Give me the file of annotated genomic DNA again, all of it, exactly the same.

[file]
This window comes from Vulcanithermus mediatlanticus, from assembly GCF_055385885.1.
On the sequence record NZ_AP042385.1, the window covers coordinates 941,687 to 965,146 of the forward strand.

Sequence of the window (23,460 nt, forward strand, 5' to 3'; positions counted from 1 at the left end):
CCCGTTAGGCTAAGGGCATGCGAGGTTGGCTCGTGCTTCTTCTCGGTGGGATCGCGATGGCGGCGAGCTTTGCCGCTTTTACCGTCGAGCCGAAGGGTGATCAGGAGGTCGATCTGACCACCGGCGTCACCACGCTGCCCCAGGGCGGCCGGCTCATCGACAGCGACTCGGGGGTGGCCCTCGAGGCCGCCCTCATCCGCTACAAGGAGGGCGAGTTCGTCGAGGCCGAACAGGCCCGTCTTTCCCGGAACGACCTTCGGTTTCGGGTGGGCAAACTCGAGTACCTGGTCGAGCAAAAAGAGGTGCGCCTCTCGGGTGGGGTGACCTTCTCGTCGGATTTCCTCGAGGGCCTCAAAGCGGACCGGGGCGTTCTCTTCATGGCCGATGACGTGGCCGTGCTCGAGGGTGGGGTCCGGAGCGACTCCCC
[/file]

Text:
This window comes from Vulcanithermus mediatlanticus, from assembly GCF_055385885.1.
On the sequence record NZ_AP042385.1, the window covers coordinates 941,687 to 965,146 of the forward strand.

Sequence of the window (23,460 nt, forward strand, 5' to 3'; positions counted from 1 at the left end):
CCCGTTAGGCTAAGGGCATGCGAGGTTGGCTCGTGCTTCTTCTCGGTGGGATCGCGATGGCGGCGAGCTTTGCCGCTTTTACCGTCGAGCCGAAGGGTGATCAGGAGGTCGATCTGACCACCGGCGTCACCACGCTGCCCCAGGGCGGCCGGCTCATCGACAGCGACTCGGGGGTGGCCCTCGAGGCCGCCCTCATCCGCTACAAGGAGGGCGAGTTCGTCGAGGCCGAACAGGCCCGTCTTTCCCGGAACGACCTTCGGTTTCGGGTGGGCAAACTCGAGTACCTGGTCGAGCAAAAAGAGGTGCGCCTCTCGGGTGGGGTGACCTTCTCGTCGGATTTCCTCGAGGGCCTCAAAGCGGACCGGGGCGTTCTCTTCATGGCCGATGACGTGGCCGTGCTCGAGGGTGGGGTCCGGAGCGACTCCCC